Paragraph 5.42—Outline Planning Permission

  30.  An advantage of the outline planning permission process is that the community knows that an applicant may come forward at a later date with detailed planning proposals. This enables the community to develop its ideas on the application in advance. This can enable the achievement of speedy decision making without compromising community involvement.

Paragraphs 5.57-5.58—Community advocacy: Planning Aid

  31.  The Planning Aid system has been an important resource for communities concerned about planning applications. However, it is dependent on the volunteer capacities of planners. Willowbrook Centre, a member of bassac, provides a complimentary model, being a specialist planning advice resource to communities in the London Borough of Southwark. There are a range of multi-purpose service and project organisations which already work in the field of community involvement. They could take on a specialist planning role as well. Many advice service organisations could also take on a planning brief, alongside their existing specialist areas such as welfare benefits, employment, and education. This would enable volunteer planners to concentrate on helping in those areas where no specialist organisations exist.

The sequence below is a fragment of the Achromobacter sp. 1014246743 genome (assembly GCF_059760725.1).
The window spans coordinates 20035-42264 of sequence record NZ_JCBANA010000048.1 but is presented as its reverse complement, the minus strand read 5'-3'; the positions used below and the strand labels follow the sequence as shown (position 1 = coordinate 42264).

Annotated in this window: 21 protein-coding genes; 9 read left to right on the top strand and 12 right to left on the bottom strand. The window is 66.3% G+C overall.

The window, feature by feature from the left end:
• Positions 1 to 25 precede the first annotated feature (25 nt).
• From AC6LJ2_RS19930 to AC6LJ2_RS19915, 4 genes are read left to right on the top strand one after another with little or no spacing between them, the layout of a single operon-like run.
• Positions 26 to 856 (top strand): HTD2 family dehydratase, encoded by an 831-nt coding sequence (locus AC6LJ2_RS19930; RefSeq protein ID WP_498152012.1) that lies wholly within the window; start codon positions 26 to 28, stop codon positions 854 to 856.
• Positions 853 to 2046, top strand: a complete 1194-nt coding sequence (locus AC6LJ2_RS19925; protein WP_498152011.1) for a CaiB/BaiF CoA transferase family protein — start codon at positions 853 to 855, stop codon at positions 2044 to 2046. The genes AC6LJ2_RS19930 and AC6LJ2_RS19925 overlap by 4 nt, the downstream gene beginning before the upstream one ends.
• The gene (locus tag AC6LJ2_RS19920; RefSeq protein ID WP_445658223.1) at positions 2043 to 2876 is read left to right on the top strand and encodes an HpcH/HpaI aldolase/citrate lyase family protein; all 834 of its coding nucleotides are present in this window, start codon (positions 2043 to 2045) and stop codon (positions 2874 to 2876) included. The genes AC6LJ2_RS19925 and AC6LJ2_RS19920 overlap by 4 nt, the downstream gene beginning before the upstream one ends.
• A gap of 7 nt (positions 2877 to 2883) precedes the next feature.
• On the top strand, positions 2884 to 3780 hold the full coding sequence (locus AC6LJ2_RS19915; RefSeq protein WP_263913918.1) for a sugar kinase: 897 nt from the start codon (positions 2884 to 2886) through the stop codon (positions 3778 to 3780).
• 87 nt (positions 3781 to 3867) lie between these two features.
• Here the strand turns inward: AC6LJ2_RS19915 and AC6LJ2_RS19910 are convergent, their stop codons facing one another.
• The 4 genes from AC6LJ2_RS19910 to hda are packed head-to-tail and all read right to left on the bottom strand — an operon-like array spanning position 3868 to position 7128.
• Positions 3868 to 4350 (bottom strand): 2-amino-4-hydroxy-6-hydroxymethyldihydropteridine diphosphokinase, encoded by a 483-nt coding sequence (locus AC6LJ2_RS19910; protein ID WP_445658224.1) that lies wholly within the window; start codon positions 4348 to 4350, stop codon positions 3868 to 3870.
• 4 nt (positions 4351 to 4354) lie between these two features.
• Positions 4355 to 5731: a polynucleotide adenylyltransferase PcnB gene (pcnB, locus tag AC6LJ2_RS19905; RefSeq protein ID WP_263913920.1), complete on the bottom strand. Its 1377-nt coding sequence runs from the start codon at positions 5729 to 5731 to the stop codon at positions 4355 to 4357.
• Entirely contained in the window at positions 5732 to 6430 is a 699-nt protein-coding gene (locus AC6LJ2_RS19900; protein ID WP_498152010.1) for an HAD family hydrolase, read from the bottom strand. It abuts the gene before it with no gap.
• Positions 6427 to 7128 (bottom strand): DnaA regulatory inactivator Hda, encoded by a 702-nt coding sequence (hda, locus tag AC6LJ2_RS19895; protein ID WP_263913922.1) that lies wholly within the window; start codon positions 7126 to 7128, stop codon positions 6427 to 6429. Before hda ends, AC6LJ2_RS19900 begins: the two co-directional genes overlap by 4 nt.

Paragraph 5.59—Open Committees

  32.  It is regrettable that the Green Paper does not require all local planning authorities to meet in open committee. While closed Committees do not necessarily mean that the community cannot find out when an application is going to be considered, it means that the officers' reports will not be public. The community therefore will not know whether its views have been correctly represented. Nor will members of the community be able to attend to observe the decision making process. Where Committees are open, and the agenda and reports are available in advance there are opportunities for last minute interventions through individual Councillors or through deputations to present community views to the Committee. Planning Committees should be required to meet in open session. There should be a statutory right to deputations.

Paragraphs 6.9-6.23—Third Party Rights of Appeal

  33.  bassac regrets the Government's rejection of the arguments for third party right of appeal. In its comments to the Planning Review it argued that "As a last safeguard to community interests, community organisations should have the right of appeal against planning applications that they have opposed".

  34.  Communities which consider that planning decisions have been forced upon them, despite the improved opportunities for their engagement, will feel very embittered if they do not have a final right of challenge through appeal against the decision. There are at least two frequent types of planning decision where the embitterment will be greatest: